How brilliant a question is that?  Don’t you want to ask every writer that one?

(By the way, I’m not going to answer it here.  You have to come to my reading at Book Soup on Saturday at 5 and ask it yourself.  Or e-mail me.)

You can see the back of Will’s litte head in the photo at the top–he’s in the black and white striped shirt at the front of the room.   And if you don’t think that’s the cutest most wonderful little back of a head you’ve ever seen, there is something seriously wrong with you.

4. If it’s before three in the afternoon, serve coffee.  If it’s after, serve wine.  There’s nothing specific to literary events about this.  It’s just good advice in general.  Especially if you’re inviting me.

5. Have wonderful friends who’ll show up even though it’s a week night and almost impossible to get out of the house what with all the homework their kids are doing and the long days of working and schlepping they’ve already put in and the fact that they’ve come to enough of your damn book events already and you should know they’re supportive by now without forcing them to come to yet ANOTHER book signing and one that isn’t even catered or anything exciting like that.  A big thank you to all my amazing friends who showed up last night and made it so much fun for me.  

6.  Find a great local, independent bookstore to have the event in.  If you’ve read my other blog (www.bookstorepeople.com), you know that I’m a huge fan of my local bookstore Village Books.  If they ever went out of business, the loss would be huge–not just to me (and my constant desperate last minute need for gifts and reading material for my kids and myself) but for our entire community.  Any book event will be enriched by taking place in a warm, book-loving, unique environment.  Hooray for local independent bookstores!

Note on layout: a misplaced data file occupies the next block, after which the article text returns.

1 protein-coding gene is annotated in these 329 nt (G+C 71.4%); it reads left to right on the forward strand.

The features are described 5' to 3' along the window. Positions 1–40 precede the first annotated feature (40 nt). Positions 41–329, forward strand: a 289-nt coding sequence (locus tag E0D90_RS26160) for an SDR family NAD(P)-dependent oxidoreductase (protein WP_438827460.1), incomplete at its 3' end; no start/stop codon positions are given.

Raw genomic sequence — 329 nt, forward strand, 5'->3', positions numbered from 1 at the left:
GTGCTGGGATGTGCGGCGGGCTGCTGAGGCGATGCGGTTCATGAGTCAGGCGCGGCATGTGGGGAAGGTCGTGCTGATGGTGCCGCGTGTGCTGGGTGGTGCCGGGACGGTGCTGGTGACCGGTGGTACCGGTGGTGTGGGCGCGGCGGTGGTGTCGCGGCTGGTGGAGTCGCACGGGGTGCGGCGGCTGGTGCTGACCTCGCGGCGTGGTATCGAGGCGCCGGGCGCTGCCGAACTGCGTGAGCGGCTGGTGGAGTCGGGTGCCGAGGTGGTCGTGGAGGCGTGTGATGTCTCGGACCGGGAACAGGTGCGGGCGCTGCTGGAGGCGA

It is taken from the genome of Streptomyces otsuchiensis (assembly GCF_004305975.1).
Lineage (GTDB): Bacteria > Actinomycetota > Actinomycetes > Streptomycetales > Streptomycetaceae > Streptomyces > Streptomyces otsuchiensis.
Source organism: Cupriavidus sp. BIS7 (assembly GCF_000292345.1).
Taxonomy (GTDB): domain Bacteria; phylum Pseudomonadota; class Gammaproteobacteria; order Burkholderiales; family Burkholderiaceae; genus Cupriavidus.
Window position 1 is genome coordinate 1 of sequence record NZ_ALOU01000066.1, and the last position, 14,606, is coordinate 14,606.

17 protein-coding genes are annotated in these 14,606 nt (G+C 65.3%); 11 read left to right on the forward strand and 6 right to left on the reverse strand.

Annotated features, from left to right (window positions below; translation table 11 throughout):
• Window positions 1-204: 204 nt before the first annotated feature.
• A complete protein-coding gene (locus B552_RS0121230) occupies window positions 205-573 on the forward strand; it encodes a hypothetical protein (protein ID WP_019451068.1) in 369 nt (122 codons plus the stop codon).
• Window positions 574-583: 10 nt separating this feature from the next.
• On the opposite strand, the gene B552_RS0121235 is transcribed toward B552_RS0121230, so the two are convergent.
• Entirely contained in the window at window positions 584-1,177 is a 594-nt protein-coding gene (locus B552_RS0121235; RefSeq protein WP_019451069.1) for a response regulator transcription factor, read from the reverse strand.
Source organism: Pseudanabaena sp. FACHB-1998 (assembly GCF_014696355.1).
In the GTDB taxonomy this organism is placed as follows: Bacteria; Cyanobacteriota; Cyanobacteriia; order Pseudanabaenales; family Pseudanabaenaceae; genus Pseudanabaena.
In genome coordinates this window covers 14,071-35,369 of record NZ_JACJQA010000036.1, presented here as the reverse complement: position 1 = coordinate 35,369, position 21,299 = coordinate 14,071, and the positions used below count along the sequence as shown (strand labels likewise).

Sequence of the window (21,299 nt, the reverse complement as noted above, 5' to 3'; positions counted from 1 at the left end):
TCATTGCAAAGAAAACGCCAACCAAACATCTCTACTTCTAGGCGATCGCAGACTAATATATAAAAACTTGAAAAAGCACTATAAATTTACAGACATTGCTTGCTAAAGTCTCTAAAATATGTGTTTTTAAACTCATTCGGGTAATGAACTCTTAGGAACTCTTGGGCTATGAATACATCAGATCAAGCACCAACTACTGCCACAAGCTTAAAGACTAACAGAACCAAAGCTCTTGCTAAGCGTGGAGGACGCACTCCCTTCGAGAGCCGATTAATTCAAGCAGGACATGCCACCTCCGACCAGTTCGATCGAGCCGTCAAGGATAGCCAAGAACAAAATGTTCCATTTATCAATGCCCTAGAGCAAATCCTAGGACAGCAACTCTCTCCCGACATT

And hooray for a day with no plans except to stay home and write and drink hot liquids until the kids get back from school.  This cold and I are going to battle it out.  I’ll let you know who wins . . .

  • Betsy says:

    I love love love my small town, but going to a book reading does sound like fun. Ever come to western Kansas? 🙂

    I got your email today about the new book, and found the blog.

    Looking forward to both.

  • Claire says:

    You never know where life will lead you . . . Thanks so much!

  • Eliza says:

    Claire,

    You are soooo special – writer, wife, mother, and NIECE of Miss Jane of NYC…and unless your cold is contagious to those of us living in Studio City I will be at Book Soup with bells on!

    With a hug,
    eliza

  • Joanne says:

    Great tips here. Children do add spontaneity to an event, from the mouths of babes … Even the wine vs. coffee topic struck me, b/c it’s something I’d never even considered. It’s nice to read about a writer’s experiences post-publication.